No, this blog entry is not going to talk about the movie with Keanu Reeves (even though I did like it quite a lot); it’s just a summary of what I’ve been doing today.

With my break taking a break of its own, I’ve been trying to relax by working on other projects, contributing patches where I could, so that I at least I thought of something different for a while. I’ve been helping Luca fighting with warnings on FFmpeg and Nemesi, and then I decided to review a bit more xine-lib and xine-ui (unfortunately the double-click bug on xine-ui is still present in CVS.. my solution? People, just use gxine or Kaffeine or Totem or Codeine… just don’t use xine-ui, please!).

One interesting thing to do is to add const modifiers all over the structures and the function calls. Adding a const on a variable can (barely) help GCC’s heuristic, but has another big advantage: it stops you from directly changing its content through accessing that variable; it’s far from being 100% safety, but it’s a bit harder to screw things up.

One particular case is when returning a literal rom a function while the return type is set to char *: if you try to do anything over that literal that is not inspection, your program will easily blow up; xine-lib was doing that a lot so I decided to fix it as much as I could.. it’s not yet 100% fixed, as there is at least one place where a string array is returned as a constant string array and GCC warns you about it, but I’m not yet sure if that is a valid warning or just an error in GCC’s heuristic.

The result of the day is a lot of cod changed in xine’s CVS, and a very little change was visible at runtime because of it; it is an extra safety though, which users may feel through code that is less likely to explode randomly 🙂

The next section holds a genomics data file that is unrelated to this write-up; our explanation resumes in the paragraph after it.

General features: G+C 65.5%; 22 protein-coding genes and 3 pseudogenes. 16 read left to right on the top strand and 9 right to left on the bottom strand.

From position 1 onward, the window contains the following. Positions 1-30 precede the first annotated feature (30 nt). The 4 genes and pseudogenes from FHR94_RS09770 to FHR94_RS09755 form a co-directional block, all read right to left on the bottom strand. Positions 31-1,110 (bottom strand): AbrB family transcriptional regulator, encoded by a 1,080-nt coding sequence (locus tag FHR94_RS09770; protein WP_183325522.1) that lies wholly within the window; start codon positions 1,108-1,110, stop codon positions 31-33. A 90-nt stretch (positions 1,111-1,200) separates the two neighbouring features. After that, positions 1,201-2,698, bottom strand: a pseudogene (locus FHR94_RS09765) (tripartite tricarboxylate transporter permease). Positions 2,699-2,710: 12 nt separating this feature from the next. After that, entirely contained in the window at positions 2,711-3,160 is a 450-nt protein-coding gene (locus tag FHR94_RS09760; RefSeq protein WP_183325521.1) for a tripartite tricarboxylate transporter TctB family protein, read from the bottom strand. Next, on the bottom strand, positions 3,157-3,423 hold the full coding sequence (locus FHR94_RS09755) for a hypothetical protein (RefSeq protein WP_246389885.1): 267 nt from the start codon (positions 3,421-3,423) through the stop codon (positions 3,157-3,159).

But to make this blog not totally useless, I want to add that the new snapshot added to Portage does not only have all my changes above (that are pretty much useless at runtime, unless GCC really liked them, doubtful), but also features a new musepack useflag. Why, you’ll ask, as xine-lib was already able to play MusePack files… well the reason is simple: xine-lib up to now used an internal copy of libmusepack to play them, now I’ve added a switch to configure to disable musepack entirely, and one to use the external libmpcdec library rather than the old internal libmusepack copy… I’m not really sure what the changes are in libmpcdec, but other than being Gentoo’s policy to use external libraries whenever possible, this would be the first step to add a new demuxer too, that would then be able to decode all kinds of musepack files as long as libmpcdec is able to read them, kinda like the libflac demuxer does.

Talking of that demuxer, I’m wondering if I should boost its priority, so that if it’s enabled it is preferred to the internal copy.. this way it would actually mean something, right now it’s just a waste of time.

Another change that happened in xine-lib ebuild with the previous snapshot bump, by the way, is that SyncFB plugin is now forcefully disabled in both 1.1.3 and 1.1.4 snapshot. This is because it requires a kernel module from Tunetux project, that died in 2001, and is unlikely to work on 2.6, that it’s not even in Portage; its building was taking up time, space, and code that wasn’t possibly be used by anyone, now it should be better.

My TODOs for xine-lib are now implementing server string setup for PulseAudio plugin (so that you can choose to play on a different server rather than relying on PULSE_SERVER environment variable), and support for seeking in WavPack; once that is done, I’ll be looking for 5.1 support that is so not working right now neither with ALSA nor with PulseAudio as far as I can see, try to play the HD 720p version of the Fantastic Four 2 movie trailer, you can find it on Dave’s Trailer Page (pretty much a good source for Apple’s Mpeg4 videos to test media players with).

Now just a little note about KDE 3.5.6 and aRTs… as the tarball was just the same as the previous version minus the version number changed in makefiles, there won’t be an arts-3.5.6 in the tree. All packages should be now updated to just depend on the older version. I’m not even sure if there was a difference between 3.5.4 and 3.5.5, we could have spared one build already. After all, it is dead code.